- Pass out – faint or lose consciousness. ‘It was so hot I thought I would pass out.’
- Throw away – put something in the rubbish. For example, ‘I should throw away my old shoes.’
- Turn up – appear suddenly. ‘She thought it was lost forever, but it turned up suddenly.’
- Wake up – awaken from sleeping. For example, ‘I must wake up at 7 am.’
- Work out – be successful. ‘It should work out in the end.’
More Examples of Phrasal Verbs
|Phrasal Verb||Meaning||Separable or Inseparable||Example Sentence|
|ask around||ask lots of people the same question||inseparable||I asked around, but nobody knew where to find her.|
|broke down||stop working/functioning||inseparable||The car broke down on the motorway.|
|break-in||force entry into a building||inseparable||There was a break-in down the street last night.|
|bring up||raise a subject in conversation||separable||I didn’t want to bring up the situation. / I didn’t want to bring it up.|
|call off||cancel||separable||We had to call off the party. / We called the party off.|
|check-in||arrive and register at a hotel or airport||inseparable||We have to check in when we get to the airport.|
|check out||leave a hotel||inseparable||We have to check out before noon.|
|check out||investigate, look at something carefully||separable||Do you want to check out the new shop in town? / Let’s check it out.|
|cheer up||become happier||inseparable||She’ll cheer up when she hears the news.|
|cheer up||make happier||separable||She cheered her up by buying her a gift.|
|clean up||tidy, clean||separable||Can you clean up before you go? / You must clean the mess up.|
|chip in||contribute, help||inseparable||We all chipped in to solve the problem.|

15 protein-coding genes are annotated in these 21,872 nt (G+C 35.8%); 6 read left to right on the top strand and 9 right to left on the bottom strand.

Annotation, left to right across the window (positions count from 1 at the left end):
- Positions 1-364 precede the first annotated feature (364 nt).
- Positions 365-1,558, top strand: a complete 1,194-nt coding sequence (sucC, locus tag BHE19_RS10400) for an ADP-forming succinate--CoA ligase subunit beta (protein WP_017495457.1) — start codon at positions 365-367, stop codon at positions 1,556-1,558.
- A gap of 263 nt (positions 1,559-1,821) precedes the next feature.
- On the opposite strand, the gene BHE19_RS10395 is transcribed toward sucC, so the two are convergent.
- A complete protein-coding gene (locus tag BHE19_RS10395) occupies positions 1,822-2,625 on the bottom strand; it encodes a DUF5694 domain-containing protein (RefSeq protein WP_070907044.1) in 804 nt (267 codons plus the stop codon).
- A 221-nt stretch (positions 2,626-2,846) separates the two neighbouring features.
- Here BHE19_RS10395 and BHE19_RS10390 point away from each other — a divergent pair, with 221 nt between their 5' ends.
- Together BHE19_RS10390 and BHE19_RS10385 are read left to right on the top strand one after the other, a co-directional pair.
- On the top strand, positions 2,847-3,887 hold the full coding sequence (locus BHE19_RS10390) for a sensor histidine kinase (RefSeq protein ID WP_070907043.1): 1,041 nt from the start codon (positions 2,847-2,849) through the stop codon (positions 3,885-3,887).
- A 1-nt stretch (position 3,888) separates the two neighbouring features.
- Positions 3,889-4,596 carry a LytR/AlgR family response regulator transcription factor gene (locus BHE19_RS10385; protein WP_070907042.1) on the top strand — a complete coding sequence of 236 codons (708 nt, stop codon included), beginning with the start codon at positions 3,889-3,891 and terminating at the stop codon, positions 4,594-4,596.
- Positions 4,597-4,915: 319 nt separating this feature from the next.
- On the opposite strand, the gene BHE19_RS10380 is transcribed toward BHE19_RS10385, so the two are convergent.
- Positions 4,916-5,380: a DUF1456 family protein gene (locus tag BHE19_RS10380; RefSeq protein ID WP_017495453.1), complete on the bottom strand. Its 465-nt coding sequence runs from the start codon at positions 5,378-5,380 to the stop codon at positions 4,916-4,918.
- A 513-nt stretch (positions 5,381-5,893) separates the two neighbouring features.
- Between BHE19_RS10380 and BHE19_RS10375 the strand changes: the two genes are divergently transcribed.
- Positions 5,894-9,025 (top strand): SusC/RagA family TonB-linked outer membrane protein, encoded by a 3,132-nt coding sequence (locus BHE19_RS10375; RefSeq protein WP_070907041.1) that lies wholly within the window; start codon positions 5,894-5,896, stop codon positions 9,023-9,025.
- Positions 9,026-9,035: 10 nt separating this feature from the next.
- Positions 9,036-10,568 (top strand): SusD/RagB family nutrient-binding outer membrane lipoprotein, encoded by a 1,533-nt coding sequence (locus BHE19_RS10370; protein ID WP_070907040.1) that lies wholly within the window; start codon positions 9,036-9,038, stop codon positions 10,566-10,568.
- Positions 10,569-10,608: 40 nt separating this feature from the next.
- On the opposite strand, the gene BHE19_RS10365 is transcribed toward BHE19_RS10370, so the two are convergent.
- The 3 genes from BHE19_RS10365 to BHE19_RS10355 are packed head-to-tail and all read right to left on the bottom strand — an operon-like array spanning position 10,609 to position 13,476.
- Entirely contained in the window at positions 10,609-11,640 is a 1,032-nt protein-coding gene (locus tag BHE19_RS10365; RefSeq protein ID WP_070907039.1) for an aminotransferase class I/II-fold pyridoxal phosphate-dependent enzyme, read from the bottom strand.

|come across||find something, often unexpectedly||inseparable||I came across some old photos in the attic.|
|come across||appear to be||inseparable||I didn’t want to come across that way.|
|come apart||break apart, separate||inseparable||It came apart in my hands.|
|come down with something||fall sick||inseparable||She’s not coming to school today because she’s come down with something.|
|come forward||volunteer to do something or with information||inseparable||They came forward and told the truth about last night.|
|come from||originate from||inseparable||Tea comes from China.|
|count on||rely on||inseparable||I’m counting on him to bring the supplies later.|
|cross out||draw a line through||separable||I crossed out the wrong answer / I crossed it out.|
|cut back on||consume less||inseparable||I’m cutting back on sugar this month.|
|do away with||throw away, discard||inseparable||It’s time I do away with all this junk.|
|dress up||wear nice clothes||inseparable||I’m excited to go to the party tonight and dress up.|
|drop in/by/over||come by without an appointment||inseparable||I might drop by her house later.|
|drop off||take somebody or something somewhere||separable||I’m dropping off my little brother. / I’m dropping my little brother off.|
|eat out||eat at a restaurant / not at home||inseparable||Let’s celebrate and eat out at that nice restaurant.|
|end up||eventually, reach/do/decide||inseparable||We ended up going home after that.|
|fall apart||break into pieces||inseparable||The book fell apart because it was so old.|
|figure out||find a solution||separable||We’ll figure it out. / We’ll figure out how to do it.|
|fill in||write information in the blanks||separable||You must fill in the form. / You must fill it in.|
|get along/on||like each other||inseparable.||They get along well.|